“After the 2008 economic crisis, President Obama pledged to hold banks and financial institutions more accountable and shine a light on the government agencies that regulate them, but watchdogs say a new panel created to head off another market meltdown is shrouding itself in secrecy.
“Created by the so-called Dodd-Frank Act, the Financial Stability Oversight Council (FSOC) is tasked with identifying threats to U.S. markets and imposing market discipline. The little-known panel, headed by the Treasury secretary and composed of leaders from the major U.S. financial regulatory agencies, decides whether certain sectors need more regulation and directs the Federal Reserve and the Securities and Exchange Commission to take action.
“But financial analysts from the right and the left — conservatives who oppose Dodd-Frank and want fewer restrictions on banks and the market, as well as progressives who want more laws and regulations — say the FSOC’s activities are too opaque. They complain that the panel is holding too many closed-door meetings and not doing enough to publicize its activities.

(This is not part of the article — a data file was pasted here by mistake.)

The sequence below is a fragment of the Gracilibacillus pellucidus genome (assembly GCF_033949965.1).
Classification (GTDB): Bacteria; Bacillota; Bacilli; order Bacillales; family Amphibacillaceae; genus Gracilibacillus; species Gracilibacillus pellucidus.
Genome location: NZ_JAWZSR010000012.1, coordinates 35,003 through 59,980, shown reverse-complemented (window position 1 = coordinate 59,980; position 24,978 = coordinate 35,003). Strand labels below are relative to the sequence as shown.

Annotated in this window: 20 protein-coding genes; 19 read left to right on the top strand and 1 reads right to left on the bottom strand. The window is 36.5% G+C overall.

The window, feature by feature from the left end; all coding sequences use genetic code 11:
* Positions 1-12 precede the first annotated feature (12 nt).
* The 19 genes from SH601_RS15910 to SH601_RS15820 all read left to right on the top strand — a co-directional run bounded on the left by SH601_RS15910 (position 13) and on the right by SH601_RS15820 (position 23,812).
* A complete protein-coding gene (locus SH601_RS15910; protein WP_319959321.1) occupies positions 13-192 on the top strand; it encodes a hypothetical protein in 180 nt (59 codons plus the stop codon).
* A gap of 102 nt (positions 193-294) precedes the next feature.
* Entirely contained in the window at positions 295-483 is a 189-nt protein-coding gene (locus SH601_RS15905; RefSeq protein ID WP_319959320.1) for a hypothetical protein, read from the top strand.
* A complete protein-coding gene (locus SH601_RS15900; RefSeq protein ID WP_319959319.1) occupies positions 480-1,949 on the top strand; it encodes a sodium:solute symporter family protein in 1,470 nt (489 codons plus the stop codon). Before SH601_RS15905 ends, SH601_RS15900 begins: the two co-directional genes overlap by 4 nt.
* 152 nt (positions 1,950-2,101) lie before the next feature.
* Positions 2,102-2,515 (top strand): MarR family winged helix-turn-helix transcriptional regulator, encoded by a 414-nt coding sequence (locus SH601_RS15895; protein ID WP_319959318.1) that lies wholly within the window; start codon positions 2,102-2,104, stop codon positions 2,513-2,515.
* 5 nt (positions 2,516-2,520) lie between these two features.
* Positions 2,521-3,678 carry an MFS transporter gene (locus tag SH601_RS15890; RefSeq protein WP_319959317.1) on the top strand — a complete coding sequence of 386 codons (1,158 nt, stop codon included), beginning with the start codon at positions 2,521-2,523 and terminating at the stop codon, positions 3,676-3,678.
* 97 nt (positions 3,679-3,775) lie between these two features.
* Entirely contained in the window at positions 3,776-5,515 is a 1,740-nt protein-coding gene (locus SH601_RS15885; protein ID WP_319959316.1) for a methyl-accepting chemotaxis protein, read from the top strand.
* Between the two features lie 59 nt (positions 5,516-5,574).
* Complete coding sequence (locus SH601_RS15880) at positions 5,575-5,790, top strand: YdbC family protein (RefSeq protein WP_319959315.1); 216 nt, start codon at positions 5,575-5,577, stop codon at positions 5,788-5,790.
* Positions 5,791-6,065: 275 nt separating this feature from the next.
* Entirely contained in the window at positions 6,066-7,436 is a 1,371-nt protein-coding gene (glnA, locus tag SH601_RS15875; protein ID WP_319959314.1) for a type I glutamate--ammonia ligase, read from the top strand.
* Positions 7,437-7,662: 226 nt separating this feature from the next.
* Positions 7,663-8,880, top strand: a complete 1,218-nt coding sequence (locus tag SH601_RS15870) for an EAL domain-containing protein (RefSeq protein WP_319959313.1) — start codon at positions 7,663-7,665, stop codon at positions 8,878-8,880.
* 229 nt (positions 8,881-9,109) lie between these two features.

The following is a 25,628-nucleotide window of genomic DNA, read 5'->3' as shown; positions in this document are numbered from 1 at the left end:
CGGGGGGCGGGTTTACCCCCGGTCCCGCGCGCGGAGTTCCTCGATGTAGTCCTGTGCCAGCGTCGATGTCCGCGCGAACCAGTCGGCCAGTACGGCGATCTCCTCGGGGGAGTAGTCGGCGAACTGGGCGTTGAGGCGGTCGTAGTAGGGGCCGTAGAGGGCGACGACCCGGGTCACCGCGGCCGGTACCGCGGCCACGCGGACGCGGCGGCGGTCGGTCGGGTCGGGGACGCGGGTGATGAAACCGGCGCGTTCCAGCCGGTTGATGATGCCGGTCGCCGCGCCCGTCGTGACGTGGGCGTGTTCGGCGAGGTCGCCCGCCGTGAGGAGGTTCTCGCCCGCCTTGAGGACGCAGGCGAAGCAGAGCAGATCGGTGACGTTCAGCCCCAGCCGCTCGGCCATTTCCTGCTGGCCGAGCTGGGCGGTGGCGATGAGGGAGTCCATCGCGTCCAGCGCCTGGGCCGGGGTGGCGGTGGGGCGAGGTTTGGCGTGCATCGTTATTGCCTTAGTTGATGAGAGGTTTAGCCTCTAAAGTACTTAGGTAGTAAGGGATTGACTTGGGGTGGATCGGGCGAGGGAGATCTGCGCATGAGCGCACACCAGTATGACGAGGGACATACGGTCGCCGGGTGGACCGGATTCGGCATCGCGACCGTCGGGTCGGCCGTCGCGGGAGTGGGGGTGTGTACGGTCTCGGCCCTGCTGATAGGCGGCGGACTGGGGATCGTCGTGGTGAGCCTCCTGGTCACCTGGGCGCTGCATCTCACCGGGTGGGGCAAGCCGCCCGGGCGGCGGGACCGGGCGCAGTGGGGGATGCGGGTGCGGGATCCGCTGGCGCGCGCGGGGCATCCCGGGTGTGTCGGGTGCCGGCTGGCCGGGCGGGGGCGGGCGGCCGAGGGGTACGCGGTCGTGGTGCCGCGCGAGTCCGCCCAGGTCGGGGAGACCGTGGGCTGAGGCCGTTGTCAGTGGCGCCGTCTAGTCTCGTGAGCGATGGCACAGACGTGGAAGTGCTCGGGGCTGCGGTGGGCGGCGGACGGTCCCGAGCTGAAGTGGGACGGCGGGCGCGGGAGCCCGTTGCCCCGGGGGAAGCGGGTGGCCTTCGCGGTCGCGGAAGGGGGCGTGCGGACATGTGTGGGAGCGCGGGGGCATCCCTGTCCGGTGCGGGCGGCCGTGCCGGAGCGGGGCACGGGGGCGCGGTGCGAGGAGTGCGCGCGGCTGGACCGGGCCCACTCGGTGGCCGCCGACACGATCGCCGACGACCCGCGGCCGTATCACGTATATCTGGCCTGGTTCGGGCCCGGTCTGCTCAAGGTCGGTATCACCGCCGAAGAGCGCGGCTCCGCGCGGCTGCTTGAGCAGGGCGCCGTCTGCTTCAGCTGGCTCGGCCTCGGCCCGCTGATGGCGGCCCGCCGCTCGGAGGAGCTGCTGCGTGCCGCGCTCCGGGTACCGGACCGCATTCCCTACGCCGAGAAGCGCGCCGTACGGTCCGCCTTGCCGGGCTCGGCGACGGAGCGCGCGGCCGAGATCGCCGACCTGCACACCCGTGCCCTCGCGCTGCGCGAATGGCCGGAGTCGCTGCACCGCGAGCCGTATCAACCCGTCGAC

“The Government Accountability Office, the investigative arm of Congress, in September issued a report faulting the panel for lacking accountability, transparency and collaboration with key financial regulators. The report also said FSOC needs to do a better job of sharing key financial-risk indicators with other regulators, communicating with the public and setting specific performance goals. The GAO also suggested the panel improve its website.
“But watchdogs and experts on financial-services regulation say the FSOC secrecy issues are far worse than the GAO reported.
“The FSOC’s proceedings make the Politburo look open by comparison,” said Dennis Kelleher, president of Better Markets, a nonprofit that lobbies for stricter banking laws. “No one in America even knows who they are. At the few open meetings they have, they snap their fingers and it’s over, and they are all scripted. They treat their information as if it were state secrets.””
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